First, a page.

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Obama camp hits Romney over class size
The Obama campaign blasted presumptive GOP presidential nominee Mitt Romney on Friday for his comments on a visit to an inner-city school that smaller class sizes are not a guarantee of a good education.
"I'm not sure what universe he's operating in," said Philadelphia Mayor Michael Nutter, speaking to reporters on behalf of the president's reelection campaign. "It's clear that Mitt Romney is out of touch with reality."
Mr. Romney visited a charter school in west Philadelphia Thursday and, during a roundtable discussion with teachers, noted that a McKinsey Global Institute study found that class size was not a factor when comparing U.S. student performance with high-achieving countries such as Singapore, South Korea and Finland.
"In schools that are the highest-performing in the world, their classroom sizes are about the same as in the United States," Mr. Romney said. "So it's not the classroom size that's driving the success of those school systems."
The former Massachusetts governor emphasized his belief that parental involvement in two-parent households, coupled with great teachers and administrators, is more important to student achievement than class size.
His campaign aides Friday said that Mr. Romney's remarks emphasizing teacher quality over class size put him in the same camp with such noted education figures as former D.C. Schools Chancellor Michelle Rhee and Mr. Obama's own secretary of education, Arne Duncan.
"President Obama should be ashamed that his campaign is launching such cheap political attacks at the expense of a serious discussion about education policy. If he actually believes what his campaign is saying, he should fire his education secretary for supporting the same view on class size that Governor Romney is advancing," said Andrea Saul, a Romney spokesperson.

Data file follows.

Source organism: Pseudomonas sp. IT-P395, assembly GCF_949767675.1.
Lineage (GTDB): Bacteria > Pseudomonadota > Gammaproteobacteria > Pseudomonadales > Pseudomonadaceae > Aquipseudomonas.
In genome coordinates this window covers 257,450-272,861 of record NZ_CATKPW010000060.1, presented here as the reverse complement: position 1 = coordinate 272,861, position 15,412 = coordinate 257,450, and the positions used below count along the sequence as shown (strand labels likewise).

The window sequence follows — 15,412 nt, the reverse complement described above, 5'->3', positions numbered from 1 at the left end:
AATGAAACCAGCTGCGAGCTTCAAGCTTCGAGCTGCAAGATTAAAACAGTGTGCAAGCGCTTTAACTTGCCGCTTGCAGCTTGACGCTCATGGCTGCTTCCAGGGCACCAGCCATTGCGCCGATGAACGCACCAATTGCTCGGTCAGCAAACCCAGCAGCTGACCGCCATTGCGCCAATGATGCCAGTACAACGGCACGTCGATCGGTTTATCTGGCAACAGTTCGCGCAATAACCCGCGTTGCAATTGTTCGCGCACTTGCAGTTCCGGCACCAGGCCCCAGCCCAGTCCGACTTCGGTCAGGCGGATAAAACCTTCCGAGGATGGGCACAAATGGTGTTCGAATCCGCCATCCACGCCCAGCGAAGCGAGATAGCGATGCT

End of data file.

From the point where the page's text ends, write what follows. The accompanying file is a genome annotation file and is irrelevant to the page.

But several of the teachers with whom Mr. Romney met for a roundtable discussion Thursday challenged his assertion.
Mr. Nutter and Obama campaign Policy Director James Kvaal criticized Mr. Romney's education record as governor and said he would take the country's schools in the wrong direction.
"It's loud and clear that Romney doesn't understand the challenges our schools are facing," Mr. Kvaal said.
On Wednesday, Mr. Romney said he supports expanding Washington, D.C.'s school voucher program as part of a broader nationwide push for school choice. He accused President Obama of failing to keep his pledge to reform education because he is too beholden to teachers' unions.
The Republican said unions are the chief impediment to education reform, and that Mr. Obama has repeatedly sided with them instead of with parents and students trapped in failing schools.
"Here we are in the most prosperous nation, but millions of children are getting a Third World education. And America's minority children suffer the most," Mr. Romney said. "This is the civil rights issue of our era. And it's the great challenge of our time."
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About the Author
Dave Boyer is a White House correspondent for The Washington Times. A native of Allentown, Pa., Boyer worked for the Philadelphia Inquirer from 2002 to 2011 and also has covered Congress for the Times. He is a graduate of Penn State University. Boyer can be reached at email@example.com.
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